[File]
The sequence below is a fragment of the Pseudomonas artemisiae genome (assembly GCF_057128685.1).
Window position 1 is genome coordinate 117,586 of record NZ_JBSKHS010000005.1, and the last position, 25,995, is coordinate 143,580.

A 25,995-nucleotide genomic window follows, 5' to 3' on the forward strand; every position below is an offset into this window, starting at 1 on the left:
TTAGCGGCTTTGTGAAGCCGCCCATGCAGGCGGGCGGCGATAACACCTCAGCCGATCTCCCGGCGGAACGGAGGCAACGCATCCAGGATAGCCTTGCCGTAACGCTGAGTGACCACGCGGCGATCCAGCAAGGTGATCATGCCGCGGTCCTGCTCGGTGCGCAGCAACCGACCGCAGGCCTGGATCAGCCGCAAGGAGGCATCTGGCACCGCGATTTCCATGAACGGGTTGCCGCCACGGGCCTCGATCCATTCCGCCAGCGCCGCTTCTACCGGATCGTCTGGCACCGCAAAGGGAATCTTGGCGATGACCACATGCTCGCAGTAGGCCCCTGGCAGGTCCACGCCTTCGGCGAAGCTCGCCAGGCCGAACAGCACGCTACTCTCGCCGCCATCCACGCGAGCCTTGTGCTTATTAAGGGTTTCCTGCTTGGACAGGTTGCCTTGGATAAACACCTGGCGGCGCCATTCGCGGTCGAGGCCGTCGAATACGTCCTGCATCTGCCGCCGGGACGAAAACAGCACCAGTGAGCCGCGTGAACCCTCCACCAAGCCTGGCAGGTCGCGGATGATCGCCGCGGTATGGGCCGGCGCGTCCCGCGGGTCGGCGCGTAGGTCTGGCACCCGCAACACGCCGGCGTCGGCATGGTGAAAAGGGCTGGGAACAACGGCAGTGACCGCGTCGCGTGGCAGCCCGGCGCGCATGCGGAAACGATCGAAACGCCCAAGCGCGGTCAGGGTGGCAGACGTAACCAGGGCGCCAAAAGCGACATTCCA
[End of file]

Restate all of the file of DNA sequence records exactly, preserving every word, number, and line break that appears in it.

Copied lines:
The sequence below is a fragment of the Pseudomonas artemisiae genome (assembly GCF_057128685.1).
Window position 1 is genome coordinate 117,586 of record NZ_JBSKHS010000005.1, and the last position, 25,995, is coordinate 143,580.

A 25,995-nucleotide genomic window follows, 5' to 3' on the forward strand; every position below is an offset into this window, starting at 1 on the left:
TTAGCGGCTTTGTGAAGCCGCCCATGCAGGCGGGCGGCGATAACACCTCAGCCGATCTCCCGGCGGAACGGAGGCAACGCATCCAGGATAGCCTTGCCGTAACGCTGAGTGACCACGCGGCGATCCAGCAAGGTGATCATGCCGCGGTCCTGCTCGGTGCGCAGCAACCGACCGCAGGCCTGGATCAGCCGCAAGGAGGCATCTGGCACCGCGATTTCCATGAACGGGTTGCCGCCACGGGCCTCGATCCATTCCGCCAGCGCCGCTTCTACCGGATCGTCTGGCACCGCAAAGGGAATCTTGGCGATGACCACATGCTCGCAGTAGGCCCCTGGCAGGTCCACGCCTTCGGCGAAGCTCGCCAGGCCGAACAGCACGCTACTCTCGCCGCCATCCACGCGAGCCTTGTGCTTATTAAGGGTTTCCTGCTTGGACAGGTTGCCTTGGATAAACACCTGGCGGCGCCATTCGCGGTCGAGGCCGTCGAATACGTCCTGCATCTGCCGCCGGGACGAAAACAGCACCAGTGAGCCGCGTGAACCCTCCACCAAGCCTGGCAGGTCGCGGATGATCGCCGCGGTATGGGCCGGCGCGTCCCGCGGGTCGGCGCGTAGGTCTGGCACCCGCAACACGCCGGCGTCGGCATGGTGAAAAGGGCTGGGAACAACGGCAGTGACCGCGTCGCGTGGCAGCCCGGCGCGCATGCGGAAACGATCGAAACGCCCAAGCGCGGTCAGGGTGGCAGACGTAACCAGGGCGCCAAAAGCGACATTCCA